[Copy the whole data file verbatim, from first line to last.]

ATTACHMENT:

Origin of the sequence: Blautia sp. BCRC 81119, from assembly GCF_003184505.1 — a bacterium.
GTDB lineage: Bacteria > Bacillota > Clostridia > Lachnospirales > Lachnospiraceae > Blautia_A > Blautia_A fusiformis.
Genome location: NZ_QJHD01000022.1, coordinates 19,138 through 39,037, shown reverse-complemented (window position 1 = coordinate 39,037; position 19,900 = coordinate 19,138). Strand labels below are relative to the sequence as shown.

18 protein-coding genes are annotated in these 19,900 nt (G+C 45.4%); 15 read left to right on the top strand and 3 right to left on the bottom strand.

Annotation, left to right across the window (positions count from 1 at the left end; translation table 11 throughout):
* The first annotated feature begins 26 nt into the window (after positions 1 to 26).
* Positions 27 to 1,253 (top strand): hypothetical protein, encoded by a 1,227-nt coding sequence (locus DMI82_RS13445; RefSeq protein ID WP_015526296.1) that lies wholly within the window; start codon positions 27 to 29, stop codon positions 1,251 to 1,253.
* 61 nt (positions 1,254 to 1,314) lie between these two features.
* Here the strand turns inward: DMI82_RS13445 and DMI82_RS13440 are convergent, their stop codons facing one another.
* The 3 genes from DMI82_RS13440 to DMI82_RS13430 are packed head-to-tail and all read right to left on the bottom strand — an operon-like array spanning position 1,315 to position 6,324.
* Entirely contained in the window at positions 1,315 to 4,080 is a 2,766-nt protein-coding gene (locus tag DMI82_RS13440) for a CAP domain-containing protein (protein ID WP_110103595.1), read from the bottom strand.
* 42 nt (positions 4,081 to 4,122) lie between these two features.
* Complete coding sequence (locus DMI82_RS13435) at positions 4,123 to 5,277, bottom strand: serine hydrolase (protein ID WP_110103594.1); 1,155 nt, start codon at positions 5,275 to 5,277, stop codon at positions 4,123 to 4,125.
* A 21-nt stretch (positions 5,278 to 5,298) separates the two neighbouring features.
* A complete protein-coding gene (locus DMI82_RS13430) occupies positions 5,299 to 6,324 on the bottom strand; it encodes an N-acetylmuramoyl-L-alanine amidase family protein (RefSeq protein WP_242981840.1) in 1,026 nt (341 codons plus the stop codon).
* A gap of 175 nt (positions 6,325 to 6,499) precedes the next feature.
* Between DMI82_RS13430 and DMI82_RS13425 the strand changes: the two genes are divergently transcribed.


Origin of the sequence: Blautia sp. BCRC 81119, from assembly GCF_003184505.1 — a bacterium.
GTDB lineage: Bacteria > Bacillota > Clostridia > Lachnospirales > Lachnospiraceae > Blautia_A > Blautia_A fusiformis.
Genome location: NZ_QJHD01000022.1, coordinates 19,138 through 39,037, shown reverse-complemented (window position 1 = coordinate 39,037; position 19,900 = coordinate 19,138). Strand labels below are relative to the sequence as shown.

18 protein-coding genes are annotated in these 19,900 nt (G+C 45.4%); 15 read left to right on the top strand and 3 right to left on the bottom strand.

Annotation, left to right across the window (positions count from 1 at the left end; translation table 11 throughout):
* The first annotated feature begins 26 nt into the window (after positions 1 to 26).
* Positions 27 to 1,253 (top strand): hypothetical protein, encoded by a 1,227-nt coding sequence (locus DMI82_RS13445; RefSeq protein ID WP_015526296.1) that lies wholly within the window; start codon positions 27 to 29, stop codon positions 1,251 to 1,253.
* 61 nt (positions 1,254 to 1,314) lie between these two features.
* Here the strand turns inward: DMI82_RS13445 and DMI82_RS13440 are convergent, their stop codons facing one another.
* The 3 genes from DMI82_RS13440 to DMI82_RS13430 are packed head-to-tail and all read right to left on the bottom strand — an operon-like array spanning position 1,315 to position 6,324.
* Entirely contained in the window at positions 1,315 to 4,080 is a 2,766-nt protein-coding gene (locus tag DMI82_RS13440) for a CAP domain-containing protein (protein ID WP_110103595.1), read from the bottom strand.
* 42 nt (positions 4,081 to 4,122) lie between these two features.
* Complete coding sequence (locus DMI82_RS13435) at positions 4,123 to 5,277, bottom strand: serine hydrolase (protein ID WP_110103594.1); 1,155 nt, start codon at positions 5,275 to 5,277, stop codon at positions 4,123 to 4,125.
* A 21-nt stretch (positions 5,278 to 5,298) separates the two neighbouring features.
* A complete protein-coding gene (locus DMI82_RS13430) occupies positions 5,299 to 6,324 on the bottom strand; it encodes an N-acetylmuramoyl-L-alanine amidase family protein (RefSeq protein WP_242981840.1) in 1,026 nt (341 codons plus the stop codon).
* A gap of 175 nt (positions 6,325 to 6,499) precedes the next feature.
* Between DMI82_RS13430 and DMI82_RS13425 the strand changes: the two genes are divergently transcribed.